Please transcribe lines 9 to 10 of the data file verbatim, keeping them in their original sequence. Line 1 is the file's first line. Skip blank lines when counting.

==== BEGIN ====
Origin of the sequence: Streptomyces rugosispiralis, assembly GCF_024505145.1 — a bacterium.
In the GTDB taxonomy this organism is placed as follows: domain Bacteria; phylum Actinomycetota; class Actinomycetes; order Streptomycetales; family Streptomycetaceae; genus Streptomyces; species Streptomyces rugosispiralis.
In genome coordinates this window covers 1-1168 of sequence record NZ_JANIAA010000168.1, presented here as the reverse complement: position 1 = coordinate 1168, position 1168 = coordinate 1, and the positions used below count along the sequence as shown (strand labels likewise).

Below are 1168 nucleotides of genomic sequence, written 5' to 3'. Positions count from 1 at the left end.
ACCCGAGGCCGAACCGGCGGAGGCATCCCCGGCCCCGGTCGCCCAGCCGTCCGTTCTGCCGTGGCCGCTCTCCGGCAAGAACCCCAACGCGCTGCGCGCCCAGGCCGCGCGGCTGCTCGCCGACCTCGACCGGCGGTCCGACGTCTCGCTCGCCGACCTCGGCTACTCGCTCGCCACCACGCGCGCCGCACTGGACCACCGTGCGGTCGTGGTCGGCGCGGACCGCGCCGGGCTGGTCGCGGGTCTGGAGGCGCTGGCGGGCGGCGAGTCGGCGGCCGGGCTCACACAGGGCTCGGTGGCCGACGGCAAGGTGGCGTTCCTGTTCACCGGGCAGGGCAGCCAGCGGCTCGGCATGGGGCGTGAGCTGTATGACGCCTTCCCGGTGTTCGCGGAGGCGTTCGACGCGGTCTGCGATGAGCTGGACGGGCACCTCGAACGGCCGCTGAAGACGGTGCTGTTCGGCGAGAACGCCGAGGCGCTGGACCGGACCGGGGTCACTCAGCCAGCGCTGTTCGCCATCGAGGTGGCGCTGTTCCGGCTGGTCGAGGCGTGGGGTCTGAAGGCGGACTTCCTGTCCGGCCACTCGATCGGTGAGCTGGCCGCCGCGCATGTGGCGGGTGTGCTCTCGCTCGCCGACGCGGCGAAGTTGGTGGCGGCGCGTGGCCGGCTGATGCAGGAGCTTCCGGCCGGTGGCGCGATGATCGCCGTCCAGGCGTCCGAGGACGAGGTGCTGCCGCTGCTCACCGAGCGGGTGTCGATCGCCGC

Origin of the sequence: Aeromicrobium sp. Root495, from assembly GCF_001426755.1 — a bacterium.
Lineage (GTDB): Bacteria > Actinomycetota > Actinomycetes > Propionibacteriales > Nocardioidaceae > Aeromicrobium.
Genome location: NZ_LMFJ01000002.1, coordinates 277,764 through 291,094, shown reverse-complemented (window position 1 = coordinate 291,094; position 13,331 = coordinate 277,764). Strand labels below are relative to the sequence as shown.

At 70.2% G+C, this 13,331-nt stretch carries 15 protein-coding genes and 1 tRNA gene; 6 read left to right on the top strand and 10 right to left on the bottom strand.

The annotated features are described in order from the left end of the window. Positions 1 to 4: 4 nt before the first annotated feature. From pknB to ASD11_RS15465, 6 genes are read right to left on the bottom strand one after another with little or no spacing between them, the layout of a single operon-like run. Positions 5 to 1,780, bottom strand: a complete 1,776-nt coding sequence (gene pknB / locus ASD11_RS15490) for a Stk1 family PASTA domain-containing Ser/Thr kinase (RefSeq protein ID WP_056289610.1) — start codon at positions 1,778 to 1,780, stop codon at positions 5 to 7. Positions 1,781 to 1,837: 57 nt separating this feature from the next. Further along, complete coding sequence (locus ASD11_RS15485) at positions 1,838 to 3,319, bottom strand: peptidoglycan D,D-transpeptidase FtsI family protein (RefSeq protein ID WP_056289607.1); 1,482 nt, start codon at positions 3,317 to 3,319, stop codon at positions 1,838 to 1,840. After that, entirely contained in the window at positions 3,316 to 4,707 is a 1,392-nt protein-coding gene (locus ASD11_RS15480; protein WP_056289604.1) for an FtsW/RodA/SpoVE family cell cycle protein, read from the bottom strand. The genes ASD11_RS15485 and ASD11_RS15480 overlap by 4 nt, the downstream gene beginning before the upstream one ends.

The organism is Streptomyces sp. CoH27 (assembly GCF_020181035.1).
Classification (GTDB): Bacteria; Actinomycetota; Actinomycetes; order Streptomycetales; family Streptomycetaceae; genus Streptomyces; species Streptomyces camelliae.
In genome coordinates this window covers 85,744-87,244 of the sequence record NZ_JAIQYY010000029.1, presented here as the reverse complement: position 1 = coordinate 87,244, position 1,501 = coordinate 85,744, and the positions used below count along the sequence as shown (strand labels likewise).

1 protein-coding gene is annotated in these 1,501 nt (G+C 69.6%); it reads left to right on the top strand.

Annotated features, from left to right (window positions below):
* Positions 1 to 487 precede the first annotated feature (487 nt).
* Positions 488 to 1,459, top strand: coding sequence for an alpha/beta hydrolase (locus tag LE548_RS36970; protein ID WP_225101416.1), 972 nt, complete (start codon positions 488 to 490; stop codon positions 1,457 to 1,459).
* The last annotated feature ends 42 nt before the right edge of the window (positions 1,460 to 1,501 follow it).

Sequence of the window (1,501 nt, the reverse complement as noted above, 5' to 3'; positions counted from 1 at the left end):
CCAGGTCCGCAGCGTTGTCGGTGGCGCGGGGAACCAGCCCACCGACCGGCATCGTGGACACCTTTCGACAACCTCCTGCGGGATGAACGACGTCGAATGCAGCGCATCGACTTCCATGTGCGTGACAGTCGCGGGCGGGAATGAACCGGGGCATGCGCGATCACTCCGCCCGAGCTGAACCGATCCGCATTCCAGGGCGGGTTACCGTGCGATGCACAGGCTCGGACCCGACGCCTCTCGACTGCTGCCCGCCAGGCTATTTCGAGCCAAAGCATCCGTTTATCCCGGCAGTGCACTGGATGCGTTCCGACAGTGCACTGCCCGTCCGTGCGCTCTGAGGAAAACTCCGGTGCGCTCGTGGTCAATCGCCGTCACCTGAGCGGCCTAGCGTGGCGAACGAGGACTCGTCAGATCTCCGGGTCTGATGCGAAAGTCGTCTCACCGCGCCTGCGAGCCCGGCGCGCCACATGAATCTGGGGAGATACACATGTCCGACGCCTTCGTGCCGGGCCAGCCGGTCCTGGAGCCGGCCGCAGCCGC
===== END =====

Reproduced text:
At 70.2% G+C, this 13,331-nt stretch carries 15 protein-coding genes and 1 tRNA gene; 6 read left to right on the top strand and 10 right to left on the bottom strand.

The annotated features are described in order from the left end of the window. Positions 1 to 4: 4 nt before the first annotated feature. From pknB to ASD11_RS15465, 6 genes are read right to left on the bottom strand one after another with little or no spacing between them, the layout of a single operon-like run. Positions 5 to 1,780, bottom strand: a complete 1,776-nt coding sequence (gene pknB / locus ASD11_RS15490) for a Stk1 family PASTA domain-containing Ser/Thr kinase (RefSeq protein ID WP_056289610.1) — start codon at positions 1,778 to 1,780, stop codon at positions 5 to 7. Positions 1,781 to 1,837: 57 nt separating this feature from the next. Further along, complete coding sequence (locus ASD11_RS15485) at positions 1,838 to 3,319, bottom strand: peptidoglycan D,D-transpeptidase FtsI family protein (RefSeq protein ID WP_056289607.1); 1,482 nt, start codon at positions 3,317 to 3,319, stop codon at positions 1,838 to 1,840. After that, entirely contained in the window at positions 3,316 to 4,707 is a 1,392-nt protein-coding gene (locus ASD11_RS15480; protein WP_056289604.1) for an FtsW/RodA/SpoVE family cell cycle protein, read from the bottom strand. The genes ASD11_RS15485 and ASD11_RS15480 overlap by 4 nt, the downstream gene beginning before the upstream one ends.